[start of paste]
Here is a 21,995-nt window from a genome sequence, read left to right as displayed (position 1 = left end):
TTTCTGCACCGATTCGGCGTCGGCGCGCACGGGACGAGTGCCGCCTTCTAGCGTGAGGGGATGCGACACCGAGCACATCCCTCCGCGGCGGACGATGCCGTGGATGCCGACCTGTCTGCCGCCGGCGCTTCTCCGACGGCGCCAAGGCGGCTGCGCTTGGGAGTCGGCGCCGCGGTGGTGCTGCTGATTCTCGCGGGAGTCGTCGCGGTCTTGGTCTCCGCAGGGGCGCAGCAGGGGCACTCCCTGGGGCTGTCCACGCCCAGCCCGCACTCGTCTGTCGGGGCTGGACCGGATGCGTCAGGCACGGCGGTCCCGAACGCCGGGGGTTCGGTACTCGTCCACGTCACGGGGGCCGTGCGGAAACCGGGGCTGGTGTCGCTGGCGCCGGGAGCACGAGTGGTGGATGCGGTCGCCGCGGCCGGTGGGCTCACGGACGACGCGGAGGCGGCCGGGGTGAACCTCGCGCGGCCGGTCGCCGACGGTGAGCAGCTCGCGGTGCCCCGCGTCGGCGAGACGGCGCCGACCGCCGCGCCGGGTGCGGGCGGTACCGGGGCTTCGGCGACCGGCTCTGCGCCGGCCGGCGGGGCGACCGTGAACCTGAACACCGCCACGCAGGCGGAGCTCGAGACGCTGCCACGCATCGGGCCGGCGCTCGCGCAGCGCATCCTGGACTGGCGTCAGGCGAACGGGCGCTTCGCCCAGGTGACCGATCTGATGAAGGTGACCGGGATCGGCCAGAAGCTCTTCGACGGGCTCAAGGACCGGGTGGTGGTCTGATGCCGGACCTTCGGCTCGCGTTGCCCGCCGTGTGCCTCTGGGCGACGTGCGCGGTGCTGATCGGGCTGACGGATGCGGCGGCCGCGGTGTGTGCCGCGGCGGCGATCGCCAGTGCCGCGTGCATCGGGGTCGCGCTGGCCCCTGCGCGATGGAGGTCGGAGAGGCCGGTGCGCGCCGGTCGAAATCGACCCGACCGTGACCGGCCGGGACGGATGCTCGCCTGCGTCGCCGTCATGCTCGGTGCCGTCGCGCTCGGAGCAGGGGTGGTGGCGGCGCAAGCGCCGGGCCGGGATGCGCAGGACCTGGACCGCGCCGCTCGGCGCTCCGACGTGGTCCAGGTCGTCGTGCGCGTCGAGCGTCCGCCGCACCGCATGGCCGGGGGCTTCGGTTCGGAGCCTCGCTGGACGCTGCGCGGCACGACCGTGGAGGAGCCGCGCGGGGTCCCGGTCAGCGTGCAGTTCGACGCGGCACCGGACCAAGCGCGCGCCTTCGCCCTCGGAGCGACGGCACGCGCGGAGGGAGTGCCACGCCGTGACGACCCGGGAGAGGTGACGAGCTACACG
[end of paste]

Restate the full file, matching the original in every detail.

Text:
Here is a 21,995-nt window from a genome sequence, read left to right as displayed (position 1 = left end):
TTTCTGCACCGATTCGGCGTCGGCGCGCACGGGACGAGTGCCGCCTTCTAGCGTGAGGGGATGCGACACCGAGCACATCCCTCCGCGGCGGACGATGCCGTGGATGCCGACCTGTCTGCCGCCGGCGCTTCTCCGACGGCGCCAAGGCGGCTGCGCTTGGGAGTCGGCGCCGCGGTGGTGCTGCTGATTCTCGCGGGAGTCGTCGCGGTCTTGGTCTCCGCAGGGGCGCAGCAGGGGCACTCCCTGGGGCTGTCCACGCCCAGCCCGCACTCGTCTGTCGGGGCTGGACCGGATGCGTCAGGCACGGCGGTCCCGAACGCCGGGGGTTCGGTACTCGTCCACGTCACGGGGGCCGTGCGGAAACCGGGGCTGGTGTCGCTGGCGCCGGGAGCACGAGTGGTGGATGCGGTCGCCGCGGCCGGTGGGCTCACGGACGACGCGGAGGCGGCCGGGGTGAACCTCGCGCGGCCGGTCGCCGACGGTGAGCAGCTCGCGGTGCCCCGCGTCGGCGAGACGGCGCCGACCGCCGCGCCGGGTGCGGGCGGTACCGGGGCTTCGGCGACCGGCTCTGCGCCGGCCGGCGGGGCGACCGTGAACCTGAACACCGCCACGCAGGCGGAGCTCGAGACGCTGCCACGCATCGGGCCGGCGCTCGCGCAGCGCATCCTGGACTGGCGTCAGGCGAACGGGCGCTTCGCCCAGGTGACCGATCTGATGAAGGTGACCGGGATCGGCCAGAAGCTCTTCGACGGGCTCAAGGACCGGGTGGTGGTCTGATGCCGGACCTTCGGCTCGCGTTGCCCGCCGTGTGCCTCTGGGCGACGTGCGCGGTGCTGATCGGGCTGACGGATGCGGCGGCCGCGGTGTGTGCCGCGGCGGCGATCGCCAGTGCCGCGTGCATCGGGGTCGCGCTGGCCCCTGCGCGATGGAGGTCGGAGAGGCCGGTGCGCGCCGGTCGAAATCGACCCGACCGTGACCGGCCGGGACGGATGCTCGCCTGCGTCGCCGTCATGCTCGGTGCCGTCGCGCTCGGAGCAGGGGTGGTGGCGGCGCAAGCGCCGGGCCGGGATGCGCAGGACCTGGACCGCGCCGCTCGGCGCTCCGACGTGGTCCAGGTCGTCGTGCGCGTCGAGCGTCCGCCGCACCGCATGGCCGGGGGCTTCGGTTCGGAGCCTCGCTGGACGCTGCGCGGCACGACCGTGGAGGAGCCGCGCGGGGTCCCGGTCAGCGTGCAGTTCGACGCGGCACCGGACCAAGCGCGCGCCTTCGCCCTCGGAGCGACGGCACGCGCGGAGGGAGTGCCACGCCGTGACGACCCGGGAGAGGTGACGAGCTACACG